BARSHEFSKY: IN DEFENSE OF CLINTON'S TRADE RECORD
Contrary to Robert Kuttner's assertion ("How Clinton's trade policy hamstrings America," Economic Viewpoint, Dec. 30), President Clinton's policy consistently reflects a strong vision to sustain U.S. economic competitiveness and American jobs in the 21st century--and a solid record of tough market-opening actions.
Overall, U.S. exports to Japan are up 35%. Worldwide, the Administration has negotiated more than 200 market-opening trade agreements, and U.S. exports are up 35% over the past four years, at record levels.
At President Clinton's direction, the U.S. has led the world in setting tougher standards for trade with China. In 1995 and 1996, the Clinton Administration moved unilaterally to combat intellectual-property piracy in China.
The President also led the international community to put new enforcement powers in the World Trade Organization to ensure that all nations abide by the same rules and standards.
The President's record has demonstrated exactly the right measure of U.S. leadership in opening global markets and preparing for the challenges of the 21st century economy.
U.S. Trade Representative Designate
WashingtonReturn to top
LOOK WHO'S VETOING THE LINE-ITEM VETO
The very thought that the Republican party, my party, would endeavor to thwart the line-item veto--after it spent so much time advocating it--is beyond my comprehension ("A line-item veto that isn't?" Up Front, Dec. 30).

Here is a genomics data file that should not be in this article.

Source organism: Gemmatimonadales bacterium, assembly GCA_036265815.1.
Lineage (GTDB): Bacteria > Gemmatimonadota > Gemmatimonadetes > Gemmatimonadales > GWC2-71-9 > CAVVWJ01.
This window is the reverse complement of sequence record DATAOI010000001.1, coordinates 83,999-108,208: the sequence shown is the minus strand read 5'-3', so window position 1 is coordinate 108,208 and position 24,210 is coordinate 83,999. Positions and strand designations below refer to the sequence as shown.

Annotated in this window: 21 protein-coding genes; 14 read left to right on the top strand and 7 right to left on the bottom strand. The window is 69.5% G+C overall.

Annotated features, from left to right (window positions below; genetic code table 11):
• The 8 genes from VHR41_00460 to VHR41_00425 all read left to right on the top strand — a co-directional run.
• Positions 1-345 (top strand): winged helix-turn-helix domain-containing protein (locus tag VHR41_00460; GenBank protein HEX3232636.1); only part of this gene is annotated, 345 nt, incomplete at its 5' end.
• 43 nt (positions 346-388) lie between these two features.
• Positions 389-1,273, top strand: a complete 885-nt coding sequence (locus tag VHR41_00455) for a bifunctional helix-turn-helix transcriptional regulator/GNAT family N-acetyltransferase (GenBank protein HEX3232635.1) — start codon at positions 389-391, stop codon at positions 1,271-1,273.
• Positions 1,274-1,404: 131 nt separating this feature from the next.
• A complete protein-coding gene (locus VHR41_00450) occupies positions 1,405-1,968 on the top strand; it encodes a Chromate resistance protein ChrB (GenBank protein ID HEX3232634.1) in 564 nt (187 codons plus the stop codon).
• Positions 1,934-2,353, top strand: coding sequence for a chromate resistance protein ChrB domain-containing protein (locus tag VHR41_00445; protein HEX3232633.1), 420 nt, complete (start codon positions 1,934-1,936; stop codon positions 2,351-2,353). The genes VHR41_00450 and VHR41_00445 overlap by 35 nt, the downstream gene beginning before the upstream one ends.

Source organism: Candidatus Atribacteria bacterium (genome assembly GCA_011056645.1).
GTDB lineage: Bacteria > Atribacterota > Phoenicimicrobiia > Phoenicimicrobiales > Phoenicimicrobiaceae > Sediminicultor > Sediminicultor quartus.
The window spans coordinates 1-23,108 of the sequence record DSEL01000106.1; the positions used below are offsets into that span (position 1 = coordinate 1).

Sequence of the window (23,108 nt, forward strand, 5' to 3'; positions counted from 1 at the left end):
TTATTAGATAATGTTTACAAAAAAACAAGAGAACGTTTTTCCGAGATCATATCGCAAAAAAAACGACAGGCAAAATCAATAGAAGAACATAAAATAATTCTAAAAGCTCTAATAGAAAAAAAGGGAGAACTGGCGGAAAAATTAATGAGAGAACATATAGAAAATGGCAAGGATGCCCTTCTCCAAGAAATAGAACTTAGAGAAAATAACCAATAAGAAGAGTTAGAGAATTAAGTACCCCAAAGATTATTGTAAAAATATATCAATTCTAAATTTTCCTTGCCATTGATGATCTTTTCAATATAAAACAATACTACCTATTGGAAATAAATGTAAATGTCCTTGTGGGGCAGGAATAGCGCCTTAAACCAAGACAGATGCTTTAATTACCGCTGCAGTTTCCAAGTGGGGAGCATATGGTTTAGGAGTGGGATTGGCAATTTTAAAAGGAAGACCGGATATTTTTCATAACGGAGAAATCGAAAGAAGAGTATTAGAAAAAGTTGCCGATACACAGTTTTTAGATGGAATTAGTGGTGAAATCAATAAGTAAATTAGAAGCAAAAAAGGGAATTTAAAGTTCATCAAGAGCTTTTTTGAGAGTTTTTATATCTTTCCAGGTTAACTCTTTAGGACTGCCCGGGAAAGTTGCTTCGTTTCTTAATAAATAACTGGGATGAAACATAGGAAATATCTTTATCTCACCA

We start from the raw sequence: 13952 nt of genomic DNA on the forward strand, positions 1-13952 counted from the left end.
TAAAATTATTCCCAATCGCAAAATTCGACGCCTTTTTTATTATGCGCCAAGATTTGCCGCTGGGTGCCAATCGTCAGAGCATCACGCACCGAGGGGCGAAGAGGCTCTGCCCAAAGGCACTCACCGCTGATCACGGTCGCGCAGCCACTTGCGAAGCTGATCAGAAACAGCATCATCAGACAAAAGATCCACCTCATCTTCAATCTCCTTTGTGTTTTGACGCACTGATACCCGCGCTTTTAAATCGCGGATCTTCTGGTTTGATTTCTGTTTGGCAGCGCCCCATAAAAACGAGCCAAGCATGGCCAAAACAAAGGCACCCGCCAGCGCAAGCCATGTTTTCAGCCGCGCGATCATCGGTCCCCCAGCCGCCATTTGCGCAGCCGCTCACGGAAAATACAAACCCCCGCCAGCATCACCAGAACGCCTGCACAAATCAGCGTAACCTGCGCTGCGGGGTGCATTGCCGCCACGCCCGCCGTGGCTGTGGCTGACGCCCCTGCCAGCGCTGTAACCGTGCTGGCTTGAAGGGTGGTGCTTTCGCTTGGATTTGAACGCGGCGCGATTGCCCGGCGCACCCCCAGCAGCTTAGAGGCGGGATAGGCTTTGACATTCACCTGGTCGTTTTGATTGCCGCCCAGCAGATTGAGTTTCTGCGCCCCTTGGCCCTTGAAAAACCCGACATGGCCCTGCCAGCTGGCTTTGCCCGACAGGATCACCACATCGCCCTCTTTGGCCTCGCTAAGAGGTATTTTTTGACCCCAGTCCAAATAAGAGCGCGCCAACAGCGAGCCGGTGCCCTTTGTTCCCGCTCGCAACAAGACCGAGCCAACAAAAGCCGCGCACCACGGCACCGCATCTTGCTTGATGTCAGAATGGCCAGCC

Democrats may be labeled the tax-and-spend party, but the Republican party is working hard to mimic the Democrats' pork-barrel spending without paying for it with taxes.
William A. McKee
DallasReturn to top
MEDICAL SAVINGS ACCOUNTS MAY BE A MISNOMER
In a year when Congress will grapple with improving the finances of Medicare, I was disheartened to learn the details of the medical savings account plan currently being implemented ("Your doctor may be in again," News: Analysis & Commentary, Dec. 30).
Recent advances in drug therapy, especially lipid-lowering and antihypertensive medicines, can significantly reduce cardiovascular mortality and the need for expensive coronary-artery surgical procedures. But "rational consumers" with medical savings accounts are likely to gamble and save the $1,000 to $2,000 a year for doctor visits and medications. If they lose and have a heart attack, they still keep the money--and Medicare pays the higher bill.
Congress and the President would be wise not to expand the program unless they also plan to find some new money to fund the extra care Medicare will have to provide.
Kenneth B. Frisof, M.D.
Shaker Heights, OhioReturn to top
THE ODDS-ON FAVORITE IN THE GREAT MODEM RACE?
In his recent article about 56-kilobit-per-second modems, Stephen Wildstrom wrote that the industry has developed two incompatible technical approaches, one by U.S. Robotics Corp. and the other by Lucent Technologies and Rockwell International ("Soon, modems with muscle," Technology & You, Dec. 23). He went on to say that U.S. Robotics seems to be ahead in the race to sign up both service providers and other manufacturers for its x2 system.
More than 400 companies have announced their support for K56flex, the protocol created by Lucent and Rockwell. That group of companies supplies more than 70% of the world's modems. It includes the leading personal-computer manufacturers that build modems into their consumer PCs.
This gives consumers more choices of modem or PC vendor to choose from. And more choice usually results in more competitive prices on equipment.
Huntington Beach, Calif.Return to top